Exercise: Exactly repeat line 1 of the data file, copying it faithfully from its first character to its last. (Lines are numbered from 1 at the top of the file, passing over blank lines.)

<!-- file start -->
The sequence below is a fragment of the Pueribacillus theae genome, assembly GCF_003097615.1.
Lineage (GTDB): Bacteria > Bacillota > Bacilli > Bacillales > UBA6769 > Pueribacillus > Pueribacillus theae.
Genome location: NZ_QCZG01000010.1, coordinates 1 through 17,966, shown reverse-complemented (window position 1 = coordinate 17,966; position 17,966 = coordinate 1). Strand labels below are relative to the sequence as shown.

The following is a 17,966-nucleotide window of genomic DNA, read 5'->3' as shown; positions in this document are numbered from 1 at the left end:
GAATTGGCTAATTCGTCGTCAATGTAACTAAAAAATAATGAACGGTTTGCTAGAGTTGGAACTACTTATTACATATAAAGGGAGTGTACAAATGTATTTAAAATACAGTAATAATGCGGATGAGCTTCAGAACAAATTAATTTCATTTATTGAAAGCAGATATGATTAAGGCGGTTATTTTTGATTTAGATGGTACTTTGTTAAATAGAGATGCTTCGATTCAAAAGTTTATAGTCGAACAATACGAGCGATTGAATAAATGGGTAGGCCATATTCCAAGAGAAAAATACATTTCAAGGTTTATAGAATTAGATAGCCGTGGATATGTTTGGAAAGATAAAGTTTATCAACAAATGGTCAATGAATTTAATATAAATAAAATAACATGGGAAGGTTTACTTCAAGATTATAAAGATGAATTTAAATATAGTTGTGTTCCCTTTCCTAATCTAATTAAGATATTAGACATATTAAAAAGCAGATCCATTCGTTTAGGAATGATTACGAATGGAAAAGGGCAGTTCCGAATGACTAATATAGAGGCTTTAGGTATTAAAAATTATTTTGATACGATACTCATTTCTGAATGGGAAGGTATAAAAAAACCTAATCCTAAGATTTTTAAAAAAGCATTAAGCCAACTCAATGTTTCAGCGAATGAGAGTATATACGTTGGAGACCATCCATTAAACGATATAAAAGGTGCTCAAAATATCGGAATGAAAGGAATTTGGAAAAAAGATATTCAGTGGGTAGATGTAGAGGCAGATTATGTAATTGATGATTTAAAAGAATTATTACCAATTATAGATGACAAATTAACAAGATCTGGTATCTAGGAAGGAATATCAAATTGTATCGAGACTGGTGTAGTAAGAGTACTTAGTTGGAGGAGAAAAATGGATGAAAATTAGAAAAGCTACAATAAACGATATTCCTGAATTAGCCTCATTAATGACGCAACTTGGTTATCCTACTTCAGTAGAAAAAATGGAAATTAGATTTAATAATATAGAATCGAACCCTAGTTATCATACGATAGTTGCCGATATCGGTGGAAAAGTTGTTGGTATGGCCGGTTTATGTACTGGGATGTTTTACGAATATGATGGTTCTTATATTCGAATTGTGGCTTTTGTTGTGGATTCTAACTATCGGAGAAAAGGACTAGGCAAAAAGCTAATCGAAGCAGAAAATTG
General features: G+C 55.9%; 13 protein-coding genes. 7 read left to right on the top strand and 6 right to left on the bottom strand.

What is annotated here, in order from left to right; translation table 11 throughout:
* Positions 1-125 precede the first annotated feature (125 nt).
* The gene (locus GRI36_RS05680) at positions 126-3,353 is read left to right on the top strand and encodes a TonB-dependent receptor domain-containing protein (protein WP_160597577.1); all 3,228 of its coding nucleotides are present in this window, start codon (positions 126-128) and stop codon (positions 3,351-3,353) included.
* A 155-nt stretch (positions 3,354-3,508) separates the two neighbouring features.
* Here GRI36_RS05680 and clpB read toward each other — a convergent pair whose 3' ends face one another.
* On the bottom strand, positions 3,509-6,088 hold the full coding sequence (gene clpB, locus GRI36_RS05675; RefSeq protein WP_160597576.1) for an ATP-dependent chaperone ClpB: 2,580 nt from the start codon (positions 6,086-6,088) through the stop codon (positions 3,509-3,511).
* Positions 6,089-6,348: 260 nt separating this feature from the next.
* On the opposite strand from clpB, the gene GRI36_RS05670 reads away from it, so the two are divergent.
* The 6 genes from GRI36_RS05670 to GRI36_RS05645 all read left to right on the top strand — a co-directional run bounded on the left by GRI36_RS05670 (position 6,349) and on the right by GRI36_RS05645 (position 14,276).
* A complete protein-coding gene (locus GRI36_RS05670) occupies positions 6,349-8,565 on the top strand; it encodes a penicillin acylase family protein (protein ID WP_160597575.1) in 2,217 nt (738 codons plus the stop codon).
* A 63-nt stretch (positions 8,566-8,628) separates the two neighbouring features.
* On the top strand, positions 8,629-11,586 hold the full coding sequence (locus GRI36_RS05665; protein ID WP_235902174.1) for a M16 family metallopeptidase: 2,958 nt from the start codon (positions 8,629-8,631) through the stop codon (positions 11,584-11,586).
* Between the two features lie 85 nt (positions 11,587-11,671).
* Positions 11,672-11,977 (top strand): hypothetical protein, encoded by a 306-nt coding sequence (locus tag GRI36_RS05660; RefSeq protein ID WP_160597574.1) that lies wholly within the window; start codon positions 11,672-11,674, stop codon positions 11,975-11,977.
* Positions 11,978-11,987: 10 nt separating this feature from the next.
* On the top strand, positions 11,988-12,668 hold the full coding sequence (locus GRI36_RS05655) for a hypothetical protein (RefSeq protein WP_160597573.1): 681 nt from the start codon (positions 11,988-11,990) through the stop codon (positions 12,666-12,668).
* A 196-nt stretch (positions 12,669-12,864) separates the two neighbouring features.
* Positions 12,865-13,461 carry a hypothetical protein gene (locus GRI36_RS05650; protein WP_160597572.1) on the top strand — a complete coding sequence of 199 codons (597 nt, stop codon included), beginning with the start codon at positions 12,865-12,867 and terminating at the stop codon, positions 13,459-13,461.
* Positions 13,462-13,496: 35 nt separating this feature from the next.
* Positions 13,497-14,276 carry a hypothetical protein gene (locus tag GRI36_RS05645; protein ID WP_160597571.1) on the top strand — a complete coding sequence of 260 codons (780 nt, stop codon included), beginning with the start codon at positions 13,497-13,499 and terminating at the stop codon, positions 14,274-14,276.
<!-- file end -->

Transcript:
The sequence below is a fragment of the Pueribacillus theae genome, assembly GCF_003097615.1.